December 2020 UK Project Management Round Up


Covid-19 – some mostly GOOD NEWS; COVID-19 – Some BAD NEWS; BREXIT; OTHER BAD NEWS (Skills Shortages, Stonehenge Tunnel, Impact of WFH); MORE GOOD NEWS; MEDICAL GOOD NEWS; OTHER BAD NEWS; SEASONAL COMMENT (on Brussel Sprouts); and a Royal project at Sandringham



By Miles Shepherd

Executive Advisor & International Correspondent

Salisbury, England, UK




It is always pleasing to start with something good although whether you agree with my optimism is something else entirely.  Anyway, to the point, the United Kingdom is coming out of national lockdown and moving to a more nuanced response.  Personally, I’ve always liked nuanced, sounds rather grown up and sophisticated.  This more adult stance should let us to be trusted to behave responsibly so I am hoping for a near normal Christmas – more on this later.

The news this month is much the same as last month, in outline at least, and revolves around COVID-19 and BREXIT.  There is other news, of course, so you can be reminded of some of the lessons Project Managers can pass on to our colleagues, friends, families and even politicians.  I’ll be looking at the two major topics plus more medical good news, some not so good news including a reflection on the world of Agile IT development and closing with some seasonal items.

COVID-19 – Some mostly GOOD NEWS

The most obvious good news as far as COVID is concerned is the progress with vaccines to prevent infection.  According to the World Health Organisation (WHO), there are more than 200 COVID vaccine programmes underway around the World.  Some are being run by well known big pharma firms, others by start-ups and yet others by university research departments.  We have had a variety of reports over the last few months, keeping us in touch with progress, problems and possibilities, so many commentators have not said much recently.  We have even had two of the best-known pharma companies reminding us that vaccine development usually takes a long time.  Thus it is a nice surprise to learn that some competitors in the race to develop an effective and safe treatment are doing so well.

In the past month, we have had not one result, but four!  First out of the block was the team from Pfizer and Biontech who weighed in with an effective rate of 90%.  They were followed a few days later by similar news from US company Moderna, also claiming 90+% effectiveness.  Next in line was the so-called Sputnik 5 vaccine from Russia’s Gamaleya Research Centre, claiming 92% immunity.  Last, but not least was the AstraZeneca and Oxford University vaccine.  This latter vaccine claims between 70 and 90% effectiveness.

All these results are promising, as Prof Charles Bangham, chair of immunology at Imperial College London, said the results “provide further reassurance that it should be possible to produce an effective vaccine against Covid-19”.  Prof Bangham went on to say that proper evaluation of the safety and efficacy of all the vaccines is needed when full data on the trials is published.  Others, including University of Edinburgh’s Prof Eleanor Riley, worried that data had been rushed out too soon.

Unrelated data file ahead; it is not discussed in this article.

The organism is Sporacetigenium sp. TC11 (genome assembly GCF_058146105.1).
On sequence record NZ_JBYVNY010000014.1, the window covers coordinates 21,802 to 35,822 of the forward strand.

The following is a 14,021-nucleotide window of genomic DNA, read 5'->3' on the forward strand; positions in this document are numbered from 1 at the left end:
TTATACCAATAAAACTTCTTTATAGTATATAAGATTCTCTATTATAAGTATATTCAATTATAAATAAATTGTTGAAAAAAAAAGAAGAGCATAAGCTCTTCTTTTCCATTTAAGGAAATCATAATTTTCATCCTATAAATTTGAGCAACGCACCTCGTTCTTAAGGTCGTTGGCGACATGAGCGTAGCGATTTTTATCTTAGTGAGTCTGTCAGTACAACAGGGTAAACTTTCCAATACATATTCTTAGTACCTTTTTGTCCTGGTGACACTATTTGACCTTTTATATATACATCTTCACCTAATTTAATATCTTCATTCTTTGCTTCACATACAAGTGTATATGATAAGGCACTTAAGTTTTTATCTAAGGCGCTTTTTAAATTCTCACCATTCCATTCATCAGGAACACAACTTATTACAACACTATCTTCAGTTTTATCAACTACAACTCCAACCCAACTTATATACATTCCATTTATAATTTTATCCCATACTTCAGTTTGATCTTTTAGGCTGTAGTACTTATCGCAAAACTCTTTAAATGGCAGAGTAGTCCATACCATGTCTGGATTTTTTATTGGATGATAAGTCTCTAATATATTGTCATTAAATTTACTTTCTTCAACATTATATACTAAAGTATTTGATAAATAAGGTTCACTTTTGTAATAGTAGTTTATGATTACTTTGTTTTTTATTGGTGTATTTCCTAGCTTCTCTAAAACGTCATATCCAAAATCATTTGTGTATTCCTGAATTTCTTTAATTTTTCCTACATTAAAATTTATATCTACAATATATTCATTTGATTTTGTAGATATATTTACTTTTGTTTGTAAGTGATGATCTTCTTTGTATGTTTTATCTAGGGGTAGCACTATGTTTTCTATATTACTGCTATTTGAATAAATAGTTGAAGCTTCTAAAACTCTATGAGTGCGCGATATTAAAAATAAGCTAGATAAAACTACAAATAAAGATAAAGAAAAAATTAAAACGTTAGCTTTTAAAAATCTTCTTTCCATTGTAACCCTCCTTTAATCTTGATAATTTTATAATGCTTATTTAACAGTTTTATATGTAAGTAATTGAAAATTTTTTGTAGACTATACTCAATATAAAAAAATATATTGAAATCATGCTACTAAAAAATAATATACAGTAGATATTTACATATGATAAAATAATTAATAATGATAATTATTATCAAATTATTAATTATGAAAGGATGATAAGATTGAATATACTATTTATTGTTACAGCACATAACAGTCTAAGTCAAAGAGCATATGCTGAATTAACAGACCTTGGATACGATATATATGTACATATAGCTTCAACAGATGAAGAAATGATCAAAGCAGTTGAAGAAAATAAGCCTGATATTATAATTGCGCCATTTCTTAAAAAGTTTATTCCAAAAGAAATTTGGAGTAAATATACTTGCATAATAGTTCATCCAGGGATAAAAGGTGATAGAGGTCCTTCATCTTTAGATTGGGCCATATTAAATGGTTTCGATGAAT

Image: Reuters

Image: Times of India

 Certainly, the challenges following the AstraZeneca/Oxford press release seems to support a cautious view.  Questions are being asked about their vaccine trials since it was revealed that a small set of participants received less than a full dose initially, followed later by a full dose.  The Independent newspaper reports AstraZeneca’s chief executive Pascal Soriot admitting that they need to carry out “additional study” to validate the efficacy data they have released.  Three data sets were reported: an overall efficacy of 70%, a lower one of 62% and a high of 90%.  The AstraZeneca vaccine requires 2 injections about a month apart.  They claim that different doses of the vaccine were mistakenly used in the trial. Some volunteers were given shots half the planned strength, in error.  Yet that “wrong” dose turned out to be a winner.


To read entire report, click here

How to cite this report: Shepherd, M. (2020). UK Project Management Roundup, PM World Journal, Vol. IX, Issue XII, December. Available online at https://pmworldlibrary.net/wp-content/uploads/2020/12/pmwj100-Dec2020-Shepherd-UK-Regional-Report.pdf



About the Author

Miles Shepherd

Salisbury, UK


 Miles Shepherd is an executive editorial advisor and international correspondent for PM World Journal in the United Kingdom. He is also managing director for MS Projects Ltd, a consulting company supporting various UK and overseas Government agencies, nuclear industry organisations and other businesses.  Miles has over 30 years’ experience on a variety of projects in UK, Eastern Europe and Russia.  His PM experience includes defence, major IT projects, decommissioning of nuclear reactors, nuclear security, rail and business projects for the UK Government and EU.  Past Chair, Vice President and Fellow of the Association for Project Management (APM), Miles is also past president and chair and a Fellow of the International Project Management Association (IPMA).  He was a Director for PMI’s Global Accreditation Centre and is immediate past Chair of the ISO committee developing new international standards for Project Management and for Program/Portfolio Management.  Miles is Chair of the British Standards Institute’s Committee on Project, Programme and Portfolio Management and has been involved in the development of Uk’s BSI 6079 for more than 25 years.  He was involved in setting up APM’s team developing guidelines for project management oversight and governance.  Miles is based in Salisbury, England and can be contacted at miles.shepherd@msp-ltd.co.uk.

To view other works by Miles Shepherd, visit his author showcase in the PM World Library at http://pmworldlibrary.net/authors/miles-shepherd/.